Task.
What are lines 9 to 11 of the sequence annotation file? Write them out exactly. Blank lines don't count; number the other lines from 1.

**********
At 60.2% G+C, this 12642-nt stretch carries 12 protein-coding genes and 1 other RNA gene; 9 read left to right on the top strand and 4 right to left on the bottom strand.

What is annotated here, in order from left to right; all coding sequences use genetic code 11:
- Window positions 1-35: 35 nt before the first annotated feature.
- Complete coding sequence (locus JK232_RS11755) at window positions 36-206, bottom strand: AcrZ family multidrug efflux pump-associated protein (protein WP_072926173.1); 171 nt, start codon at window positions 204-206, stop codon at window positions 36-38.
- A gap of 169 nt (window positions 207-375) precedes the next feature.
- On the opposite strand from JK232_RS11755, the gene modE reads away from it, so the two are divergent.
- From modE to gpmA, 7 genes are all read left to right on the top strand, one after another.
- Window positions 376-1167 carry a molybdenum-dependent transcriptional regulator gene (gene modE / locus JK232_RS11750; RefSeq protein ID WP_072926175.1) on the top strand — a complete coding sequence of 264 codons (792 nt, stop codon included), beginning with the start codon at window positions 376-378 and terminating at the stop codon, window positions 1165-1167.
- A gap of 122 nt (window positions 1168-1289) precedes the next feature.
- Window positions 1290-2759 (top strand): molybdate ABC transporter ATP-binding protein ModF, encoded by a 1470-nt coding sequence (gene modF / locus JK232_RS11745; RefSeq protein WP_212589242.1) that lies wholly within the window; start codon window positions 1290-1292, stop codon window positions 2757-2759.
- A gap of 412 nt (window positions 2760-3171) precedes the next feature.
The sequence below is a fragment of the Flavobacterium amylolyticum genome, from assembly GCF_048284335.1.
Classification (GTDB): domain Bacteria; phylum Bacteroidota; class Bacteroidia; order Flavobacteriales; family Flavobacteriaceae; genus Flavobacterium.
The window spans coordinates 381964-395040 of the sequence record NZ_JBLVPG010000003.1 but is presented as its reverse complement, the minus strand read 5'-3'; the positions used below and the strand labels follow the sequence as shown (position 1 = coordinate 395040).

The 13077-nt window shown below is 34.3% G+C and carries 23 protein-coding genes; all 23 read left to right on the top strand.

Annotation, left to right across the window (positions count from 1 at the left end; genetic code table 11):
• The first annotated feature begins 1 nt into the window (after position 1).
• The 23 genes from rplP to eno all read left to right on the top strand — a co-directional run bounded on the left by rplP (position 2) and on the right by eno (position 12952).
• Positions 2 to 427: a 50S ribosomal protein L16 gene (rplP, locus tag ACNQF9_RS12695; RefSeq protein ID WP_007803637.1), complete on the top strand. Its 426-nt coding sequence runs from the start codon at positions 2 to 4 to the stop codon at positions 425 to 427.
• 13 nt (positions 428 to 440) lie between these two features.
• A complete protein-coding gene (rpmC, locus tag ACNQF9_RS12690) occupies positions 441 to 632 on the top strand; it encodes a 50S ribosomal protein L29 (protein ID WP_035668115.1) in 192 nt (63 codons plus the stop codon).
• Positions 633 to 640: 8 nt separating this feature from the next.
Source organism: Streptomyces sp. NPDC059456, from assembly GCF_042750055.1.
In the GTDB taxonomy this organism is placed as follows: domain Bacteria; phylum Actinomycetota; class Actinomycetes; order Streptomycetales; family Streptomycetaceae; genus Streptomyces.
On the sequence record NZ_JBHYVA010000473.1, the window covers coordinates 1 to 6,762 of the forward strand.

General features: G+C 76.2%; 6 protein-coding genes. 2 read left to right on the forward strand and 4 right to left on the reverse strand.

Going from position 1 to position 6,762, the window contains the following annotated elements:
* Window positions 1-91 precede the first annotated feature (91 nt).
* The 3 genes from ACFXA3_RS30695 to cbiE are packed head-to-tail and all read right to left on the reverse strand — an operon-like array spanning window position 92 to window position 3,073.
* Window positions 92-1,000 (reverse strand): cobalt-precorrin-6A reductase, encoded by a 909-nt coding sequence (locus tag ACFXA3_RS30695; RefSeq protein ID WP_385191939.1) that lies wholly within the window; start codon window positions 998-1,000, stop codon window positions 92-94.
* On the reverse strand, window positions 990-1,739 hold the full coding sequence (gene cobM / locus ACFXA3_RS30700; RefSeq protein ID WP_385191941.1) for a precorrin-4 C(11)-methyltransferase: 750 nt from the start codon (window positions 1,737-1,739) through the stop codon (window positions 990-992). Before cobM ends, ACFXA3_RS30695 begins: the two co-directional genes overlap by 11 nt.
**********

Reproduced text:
- A gap of 122 nt (window positions 1168-1289) precedes the next feature.
- Window positions 1290-2759 (top strand): molybdate ABC transporter ATP-binding protein ModF, encoded by a 1470-nt coding sequence (gene modF / locus JK232_RS11745; RefSeq protein WP_212589242.1) that lies wholly within the window; start codon window positions 1290-1292, stop codon window positions 2757-2759.
- A gap of 412 nt (window positions 2760-3171) precedes the next feature.